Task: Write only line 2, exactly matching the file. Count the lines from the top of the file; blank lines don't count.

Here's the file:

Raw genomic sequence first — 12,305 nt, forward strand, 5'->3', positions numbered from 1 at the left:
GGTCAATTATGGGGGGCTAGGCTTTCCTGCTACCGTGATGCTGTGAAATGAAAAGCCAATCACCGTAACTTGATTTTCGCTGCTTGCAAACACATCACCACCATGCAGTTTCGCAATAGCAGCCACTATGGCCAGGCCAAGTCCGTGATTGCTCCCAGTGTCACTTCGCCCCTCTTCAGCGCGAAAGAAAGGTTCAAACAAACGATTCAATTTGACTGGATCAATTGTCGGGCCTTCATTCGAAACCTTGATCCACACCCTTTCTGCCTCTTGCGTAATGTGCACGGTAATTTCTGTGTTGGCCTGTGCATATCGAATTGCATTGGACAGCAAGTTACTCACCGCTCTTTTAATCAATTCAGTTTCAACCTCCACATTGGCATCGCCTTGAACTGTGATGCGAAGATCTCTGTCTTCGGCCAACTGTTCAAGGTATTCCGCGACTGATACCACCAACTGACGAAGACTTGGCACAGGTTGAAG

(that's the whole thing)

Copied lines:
GGTCAATTATGGGGGGCTAGGCTTTCCTGCTACCGTGATGCTGTGAAATGAAAAGCCAATCACCGTAACTTGATTTTCGCTGCTTGCAAACACATCACCACCATGCAGTTTCGCAATAGCAGCCACTATGGCCAGGCCAAGTCCGTGATTGCTCCCAGTGTCACTTCGCCCCTCTTCAGCGCGAAAGAAAGGTTCAAACAAACGATTCAATTTGACTGGATCAATTGTCGGGCCTTCATTCGAAACCTTGATCCACACCCTTTCTGCCTCTTGCGTAATGTGCACGGTAATTTCTGTGTTGGCCTGTGCATATCGAATTGCATTGGACAGCAAGTTACTCACCGCTCTTTTAATCAATTCAGTTTCAACCTCCACATTGGCATCGCCTTGAACTGTGATGCGAAGATCTCTGTCTTCGGCCAACTGTTCAAGGTATTCCGCGACTGATACCACCAACTGACGAAGACTTGGCACAGGTTGAAG